By Sandy Burgham
My mother used to instruct me not to take life too seriously, to be really present every day, as you never know when something unexpected could occur and end life as you know it. For her it was a blinding flash of light, then a bomb that destroyed her school, many friends, and in fact her whole city of Hiroshima. Just one random day. And of course for so many New Zealanders and people around the world, on March 15, it was a gunman.
Someone said to me recently that it will take 21 days for New Zealand to get over the Christchurch massacre, and that after that point there will be an urge to resume normal transmission. That had been his experience in similar traumatic incidents in India. We both found this a devastating idea, that New Zealand could just move on and by the time this column is published, there would be some sense of normality in our country.
I don’t want to write a friendly Mother’s Day column for this edition; I don’t want the issue to go away and be relegated to becoming some sort of recent ‘unpleasantness’. I want us to keep going on about it, keep hugging people, keep weeping over various media reports, keep mulling it over, and keep grieving. Rather than relitigating the horror, many might prefer to focus on the supreme job that our Prime Minister has done, on a global scale. She has said herself that being a new mum allowed her to feel her grief more acutely. I commend her for wearing a headscarf, her reasons being not about political tokenism but in solidarity for those Muslim women who felt unsafe wearing their hijab to express their beliefs. I love that our Prime Minister is a new mother — whose own mother moved in to her household to help care for her baby — and for that she has now joined the club of the forever-vulnerable human being who will only ever be as happy as her unhappiest child.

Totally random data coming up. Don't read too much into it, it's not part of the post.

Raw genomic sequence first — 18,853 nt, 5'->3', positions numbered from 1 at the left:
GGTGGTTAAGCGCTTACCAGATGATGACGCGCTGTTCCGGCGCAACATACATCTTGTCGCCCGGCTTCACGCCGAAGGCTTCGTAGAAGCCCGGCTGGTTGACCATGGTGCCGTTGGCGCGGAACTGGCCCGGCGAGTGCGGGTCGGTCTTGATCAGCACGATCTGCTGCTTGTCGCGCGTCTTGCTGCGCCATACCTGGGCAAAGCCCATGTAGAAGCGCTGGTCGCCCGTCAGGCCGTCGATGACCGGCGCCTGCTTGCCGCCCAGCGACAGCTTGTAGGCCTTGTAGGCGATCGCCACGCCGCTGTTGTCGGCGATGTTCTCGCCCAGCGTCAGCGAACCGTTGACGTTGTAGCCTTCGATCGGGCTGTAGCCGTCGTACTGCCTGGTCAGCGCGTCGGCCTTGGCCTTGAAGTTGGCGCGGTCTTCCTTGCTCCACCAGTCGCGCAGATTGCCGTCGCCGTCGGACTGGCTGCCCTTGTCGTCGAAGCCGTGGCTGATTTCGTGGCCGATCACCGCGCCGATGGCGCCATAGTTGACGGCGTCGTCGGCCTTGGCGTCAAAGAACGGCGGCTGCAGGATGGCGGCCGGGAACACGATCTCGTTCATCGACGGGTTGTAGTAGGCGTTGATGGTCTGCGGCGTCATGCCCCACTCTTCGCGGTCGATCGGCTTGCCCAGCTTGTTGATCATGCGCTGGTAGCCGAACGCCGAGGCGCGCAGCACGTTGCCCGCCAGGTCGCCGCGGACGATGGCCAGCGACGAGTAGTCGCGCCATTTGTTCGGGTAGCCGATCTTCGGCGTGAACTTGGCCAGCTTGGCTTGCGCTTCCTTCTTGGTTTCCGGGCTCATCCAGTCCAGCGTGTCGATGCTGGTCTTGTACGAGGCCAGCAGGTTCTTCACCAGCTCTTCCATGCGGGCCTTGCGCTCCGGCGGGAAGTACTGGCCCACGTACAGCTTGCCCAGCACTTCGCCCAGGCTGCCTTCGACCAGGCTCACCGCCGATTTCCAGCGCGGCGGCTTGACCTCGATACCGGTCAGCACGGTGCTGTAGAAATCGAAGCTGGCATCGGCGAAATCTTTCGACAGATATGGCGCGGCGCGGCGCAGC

But that’s not the mother I want to acknowledge. All I want to do this month is acknowledge the mothers who suffered the most as a result of the massacre. Husna Ahmed died after protecting the children of the Al Noor Mosque and then, returning to look for her disabled husband. Karam Bibi, who came to NZ recently with her husband to see her son, and was gunned down. I am sure there are more. There are more mothers who lost a son, daughter, husband, father, sister, and brother that terrible day. Saud Abdelfattah Mhaisen Adwan, who died literally of a broken heart, mourning the loss of her son Kamel Darwish. The wife of Mohsin Al-Harbi, and mother of Sazada Akhter, who both suffered heart attacks when hearing their loved ones had been shot. I am sure there are more.
I wonder how the mother of three-year-old Mucaad Ibrahim is coping. I send her love. Assalamu alaikum. Somewhere out there is the mother of four-year-old Alen Daraghmih, struggling at Starship. I send her love. Then of course there are those people who have lost their mother or mother figure and remain bereft, bewildered and no doubt drawing deeply from the well of their faith to remain a functioning human being. Assalamu alaikum.
And finally, there is the mother of the gunman, currently under police protection for an undisclosed period of time. What goes through your mind? What maternal guilt has flooded every crevice of your brain, leaving you incapable of dreaming that you will ever feel normal again? How much love do you have left for your son? How much compassion do you have for yourself? If “they are us” and “we are one”, then assalamu alaikum to you.
Whatever your faith, beliefs or family rituals, this Mother’s Day, make time to light a candle for those mothers who feel it the most. Perhaps one day, peace will be with them. — Sandy Burgham
This article first appeared in the May 2019 issue of The Hobson Magazine.